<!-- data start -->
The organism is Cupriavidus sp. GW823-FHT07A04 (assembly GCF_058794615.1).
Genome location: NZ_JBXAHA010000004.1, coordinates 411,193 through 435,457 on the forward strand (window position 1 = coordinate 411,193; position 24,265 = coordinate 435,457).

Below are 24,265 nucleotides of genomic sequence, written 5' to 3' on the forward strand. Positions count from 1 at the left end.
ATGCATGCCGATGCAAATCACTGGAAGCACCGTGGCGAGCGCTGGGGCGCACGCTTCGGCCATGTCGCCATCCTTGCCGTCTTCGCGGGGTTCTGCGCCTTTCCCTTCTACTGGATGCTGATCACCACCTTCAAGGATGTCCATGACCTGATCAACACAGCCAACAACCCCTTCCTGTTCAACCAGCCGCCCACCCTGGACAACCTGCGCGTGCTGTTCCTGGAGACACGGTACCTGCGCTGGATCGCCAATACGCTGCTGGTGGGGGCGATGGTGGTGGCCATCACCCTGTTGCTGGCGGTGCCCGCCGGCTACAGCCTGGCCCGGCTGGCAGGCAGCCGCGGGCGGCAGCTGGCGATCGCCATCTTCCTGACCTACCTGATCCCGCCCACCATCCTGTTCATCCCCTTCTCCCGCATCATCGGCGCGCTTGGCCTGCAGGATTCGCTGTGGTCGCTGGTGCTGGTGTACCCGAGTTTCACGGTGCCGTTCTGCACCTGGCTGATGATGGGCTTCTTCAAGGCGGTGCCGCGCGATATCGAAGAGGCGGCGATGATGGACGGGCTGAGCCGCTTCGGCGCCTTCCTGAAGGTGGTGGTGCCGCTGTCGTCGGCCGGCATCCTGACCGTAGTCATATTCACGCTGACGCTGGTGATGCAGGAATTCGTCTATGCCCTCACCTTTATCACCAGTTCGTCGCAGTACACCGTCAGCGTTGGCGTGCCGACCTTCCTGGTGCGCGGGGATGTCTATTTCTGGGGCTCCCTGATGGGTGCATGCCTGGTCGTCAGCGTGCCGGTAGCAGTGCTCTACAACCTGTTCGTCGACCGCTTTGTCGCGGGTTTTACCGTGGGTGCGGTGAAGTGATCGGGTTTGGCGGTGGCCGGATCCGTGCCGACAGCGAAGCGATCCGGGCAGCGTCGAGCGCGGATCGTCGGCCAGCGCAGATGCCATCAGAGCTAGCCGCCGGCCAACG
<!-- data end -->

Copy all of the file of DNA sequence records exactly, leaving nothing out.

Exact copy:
The organism is Cupriavidus sp. GW823-FHT07A04 (assembly GCF_058794615.1).
Genome location: NZ_JBXAHA010000004.1, coordinates 411,193 through 435,457 on the forward strand (window position 1 = coordinate 411,193; position 24,265 = coordinate 435,457).

Below are 24,265 nucleotides of genomic sequence, written 5' to 3' on the forward strand. Positions count from 1 at the left end.
ATGCATGCCGATGCAAATCACTGGAAGCACCGTGGCGAGCGCTGGGGCGCACGCTTCGGCCATGTCGCCATCCTTGCCGTCTTCGCGGGGTTCTGCGCCTTTCCCTTCTACTGGATGCTGATCACCACCTTCAAGGATGTCCATGACCTGATCAACACAGCCAACAACCCCTTCCTGTTCAACCAGCCGCCCACCCTGGACAACCTGCGCGTGCTGTTCCTGGAGACACGGTACCTGCGCTGGATCGCCAATACGCTGCTGGTGGGGGCGATGGTGGTGGCCATCACCCTGTTGCTGGCGGTGCCCGCCGGCTACAGCCTGGCCCGGCTGGCAGGCAGCCGCGGGCGGCAGCTGGCGATCGCCATCTTCCTGACCTACCTGATCCCGCCCACCATCCTGTTCATCCCCTTCTCCCGCATCATCGGCGCGCTTGGCCTGCAGGATTCGCTGTGGTCGCTGGTGCTGGTGTACCCGAGTTTCACGGTGCCGTTCTGCACCTGGCTGATGATGGGCTTCTTCAAGGCGGTGCCGCGCGATATCGAAGAGGCGGCGATGATGGACGGGCTGAGCCGCTTCGGCGCCTTCCTGAAGGTGGTGGTGCCGCTGTCGTCGGCCGGCATCCTGACCGTAGTCATATTCACGCTGACGCTGGTGATGCAGGAATTCGTCTATGCCCTCACCTTTATCACCAGTTCGTCGCAGTACACCGTCAGCGTTGGCGTGCCGACCTTCCTGGTGCGCGGGGATGTCTATTTCTGGGGCTCCCTGATGGGTGCATGCCTGGTCGTCAGCGTGCCGGTAGCAGTGCTCTACAACCTGTTCGTCGACCGCTTTGTCGCGGGTTTTACCGTGGGTGCGGTGAAGTGATCGGGTTTGGCGGTGGCCGGATCCGTGCCGACAGCGAAGCGATCCGGGCAGCGTCGAGCGCGGATCGTCGGCCAGCGCAGATGCCATCAGAGCTAGCCGCCGGCCAACG